• Abstract: ABSTRACT In temperate climates, cold stress constrains productivity of white clover (Trifolium repens L.), the most important perennial forage legume in intensive grazing systems for ruminants. Metabolism of water sugar carbohydrate (WSC) has been proposed as an important trait conferring cold tolerance to white clover. Conventional methodologies for WSC determination are considered high-cost and time-consuming. Near-infrared (NIR) spectroscopy is a robust, reliable, and high-throughput methodology to estimate chemical composition of forage species. The objectives of this work were to determine the accuracy of NIR spectroscopy for predicting WSC in stolon samples of white clover, and to evaluate the genetic relationship between WSC and cold tolerance. A white clover association mapping (WCAM) population was stablished in three location that represent a winter low temperature gradient associated with altitude. Dry matter production and some morphological traits were evaluated during three growing seasons. Samples for WSC determination were collected three time during a winter period. Samples were scanned with a NIR system, and a prediction model for WSC was fitted using partial least squares (PLS) regression. The adjusted prediction model achieved suitable predictive ability (R2 > 0.85). The WSC per se did not show significant genetic relationship with morphological and agronomically important traits. However, the WSC degradation rate (WSCdr) across the winter period showed significant genetic correlation with DM production during spring (rg = 0.64), which is the result of genetic/physiological mechanism expressed during the cold period. The NIR spectroscopy is a reliable and high-throughput methodology to predict WSC in stolon samples of white clover. The metabolism of WSC, evaluated as WSCdr, is involved in the cold tolerance of the WCAM population. The methodology implemented in this work is suitable to be applied in a plant breeding program routine.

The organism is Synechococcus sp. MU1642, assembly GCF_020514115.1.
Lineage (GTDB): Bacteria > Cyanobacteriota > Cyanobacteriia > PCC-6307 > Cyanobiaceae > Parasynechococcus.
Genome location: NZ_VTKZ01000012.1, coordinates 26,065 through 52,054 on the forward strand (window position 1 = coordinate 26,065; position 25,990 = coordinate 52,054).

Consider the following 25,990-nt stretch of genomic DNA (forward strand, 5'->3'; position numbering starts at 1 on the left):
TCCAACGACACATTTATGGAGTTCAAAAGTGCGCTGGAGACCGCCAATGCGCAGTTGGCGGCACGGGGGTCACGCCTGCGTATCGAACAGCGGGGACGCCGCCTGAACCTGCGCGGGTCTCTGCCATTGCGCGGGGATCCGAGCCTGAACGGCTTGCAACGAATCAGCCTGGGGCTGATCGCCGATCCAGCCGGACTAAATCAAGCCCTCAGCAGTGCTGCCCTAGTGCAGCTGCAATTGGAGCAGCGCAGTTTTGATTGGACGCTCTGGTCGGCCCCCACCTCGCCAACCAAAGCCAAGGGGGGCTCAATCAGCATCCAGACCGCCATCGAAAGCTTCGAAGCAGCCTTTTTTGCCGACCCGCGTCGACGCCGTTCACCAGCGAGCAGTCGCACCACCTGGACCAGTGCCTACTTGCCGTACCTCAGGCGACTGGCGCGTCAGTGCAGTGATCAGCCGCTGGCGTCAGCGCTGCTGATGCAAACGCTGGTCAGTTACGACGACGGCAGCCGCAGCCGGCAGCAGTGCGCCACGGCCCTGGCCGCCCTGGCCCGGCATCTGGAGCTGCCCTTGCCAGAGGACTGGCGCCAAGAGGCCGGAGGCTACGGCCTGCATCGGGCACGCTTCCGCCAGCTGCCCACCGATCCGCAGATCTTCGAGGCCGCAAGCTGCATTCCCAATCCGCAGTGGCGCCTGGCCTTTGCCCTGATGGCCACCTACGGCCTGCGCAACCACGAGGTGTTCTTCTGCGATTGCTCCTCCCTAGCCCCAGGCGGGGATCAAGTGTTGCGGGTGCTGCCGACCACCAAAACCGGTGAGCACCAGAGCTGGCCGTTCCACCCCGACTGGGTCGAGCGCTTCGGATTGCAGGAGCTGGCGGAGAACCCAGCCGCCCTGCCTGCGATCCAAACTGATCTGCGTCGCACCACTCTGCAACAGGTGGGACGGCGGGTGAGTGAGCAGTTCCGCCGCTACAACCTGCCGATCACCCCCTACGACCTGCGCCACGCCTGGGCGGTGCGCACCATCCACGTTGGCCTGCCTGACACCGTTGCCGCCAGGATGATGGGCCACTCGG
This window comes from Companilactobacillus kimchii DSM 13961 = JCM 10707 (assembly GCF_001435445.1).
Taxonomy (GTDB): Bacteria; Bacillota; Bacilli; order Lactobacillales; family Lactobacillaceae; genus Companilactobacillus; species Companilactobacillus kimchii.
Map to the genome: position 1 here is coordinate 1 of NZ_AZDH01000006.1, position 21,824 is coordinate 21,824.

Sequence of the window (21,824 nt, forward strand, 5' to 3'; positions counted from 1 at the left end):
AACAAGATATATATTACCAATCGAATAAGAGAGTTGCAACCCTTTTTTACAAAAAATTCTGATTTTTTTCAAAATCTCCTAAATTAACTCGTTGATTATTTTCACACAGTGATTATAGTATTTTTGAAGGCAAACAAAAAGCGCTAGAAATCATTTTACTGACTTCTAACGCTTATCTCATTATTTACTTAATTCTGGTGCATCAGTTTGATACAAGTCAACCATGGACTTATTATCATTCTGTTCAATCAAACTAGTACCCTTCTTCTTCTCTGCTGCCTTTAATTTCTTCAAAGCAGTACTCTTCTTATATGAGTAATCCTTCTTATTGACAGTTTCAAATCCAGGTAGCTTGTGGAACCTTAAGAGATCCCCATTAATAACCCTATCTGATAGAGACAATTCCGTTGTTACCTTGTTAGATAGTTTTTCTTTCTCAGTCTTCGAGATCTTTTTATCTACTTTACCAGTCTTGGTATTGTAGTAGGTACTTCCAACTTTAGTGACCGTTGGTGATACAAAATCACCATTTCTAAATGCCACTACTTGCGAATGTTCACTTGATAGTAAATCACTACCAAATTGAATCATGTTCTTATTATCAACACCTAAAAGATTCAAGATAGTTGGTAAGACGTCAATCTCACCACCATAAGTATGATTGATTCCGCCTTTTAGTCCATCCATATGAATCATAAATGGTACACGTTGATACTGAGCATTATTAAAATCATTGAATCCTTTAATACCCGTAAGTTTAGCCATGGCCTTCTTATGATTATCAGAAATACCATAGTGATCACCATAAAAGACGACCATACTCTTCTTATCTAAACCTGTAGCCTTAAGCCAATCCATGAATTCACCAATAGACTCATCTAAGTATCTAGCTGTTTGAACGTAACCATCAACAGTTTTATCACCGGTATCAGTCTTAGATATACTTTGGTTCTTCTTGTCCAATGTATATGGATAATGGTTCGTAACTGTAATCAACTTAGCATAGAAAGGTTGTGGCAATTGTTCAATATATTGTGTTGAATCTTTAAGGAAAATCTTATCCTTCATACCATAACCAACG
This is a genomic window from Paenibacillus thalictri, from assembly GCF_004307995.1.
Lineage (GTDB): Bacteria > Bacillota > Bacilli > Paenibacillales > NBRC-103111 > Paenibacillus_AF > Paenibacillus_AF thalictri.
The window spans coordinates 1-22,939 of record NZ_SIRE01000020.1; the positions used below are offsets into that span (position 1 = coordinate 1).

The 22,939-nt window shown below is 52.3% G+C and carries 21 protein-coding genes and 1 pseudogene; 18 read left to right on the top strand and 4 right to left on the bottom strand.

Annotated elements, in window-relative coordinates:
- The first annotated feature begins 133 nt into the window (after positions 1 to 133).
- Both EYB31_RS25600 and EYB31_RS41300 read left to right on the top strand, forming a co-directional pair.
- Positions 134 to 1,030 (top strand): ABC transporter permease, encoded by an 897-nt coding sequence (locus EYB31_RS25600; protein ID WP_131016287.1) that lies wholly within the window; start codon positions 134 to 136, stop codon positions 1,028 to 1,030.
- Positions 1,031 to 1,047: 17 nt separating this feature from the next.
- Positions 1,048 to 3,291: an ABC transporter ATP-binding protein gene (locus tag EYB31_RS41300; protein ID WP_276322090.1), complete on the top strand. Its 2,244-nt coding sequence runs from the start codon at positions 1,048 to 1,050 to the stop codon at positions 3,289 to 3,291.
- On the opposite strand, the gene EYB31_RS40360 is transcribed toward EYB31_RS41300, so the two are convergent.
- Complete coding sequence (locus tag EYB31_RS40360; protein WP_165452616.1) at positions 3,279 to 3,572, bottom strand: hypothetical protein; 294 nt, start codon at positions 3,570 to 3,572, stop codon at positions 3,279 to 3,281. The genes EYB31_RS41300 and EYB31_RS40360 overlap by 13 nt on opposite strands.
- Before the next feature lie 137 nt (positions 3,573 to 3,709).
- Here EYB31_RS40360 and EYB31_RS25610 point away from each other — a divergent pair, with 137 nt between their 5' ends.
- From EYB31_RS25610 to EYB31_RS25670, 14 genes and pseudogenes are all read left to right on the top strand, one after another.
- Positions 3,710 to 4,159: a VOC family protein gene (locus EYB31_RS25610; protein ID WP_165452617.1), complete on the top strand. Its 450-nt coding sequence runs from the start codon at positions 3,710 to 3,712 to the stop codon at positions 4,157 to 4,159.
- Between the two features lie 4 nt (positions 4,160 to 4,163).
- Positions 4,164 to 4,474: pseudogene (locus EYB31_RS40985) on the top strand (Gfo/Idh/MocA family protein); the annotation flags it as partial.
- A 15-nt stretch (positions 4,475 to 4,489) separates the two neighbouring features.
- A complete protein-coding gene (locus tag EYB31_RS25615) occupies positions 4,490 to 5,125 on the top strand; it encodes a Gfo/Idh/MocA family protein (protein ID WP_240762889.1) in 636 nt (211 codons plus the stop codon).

• Decrease in artificial radiation with netting reduces stress and improves
           rabbit-eye blueberry ( Vaccinium virgatum Aiton) ‘Ochlockonee’
           productivity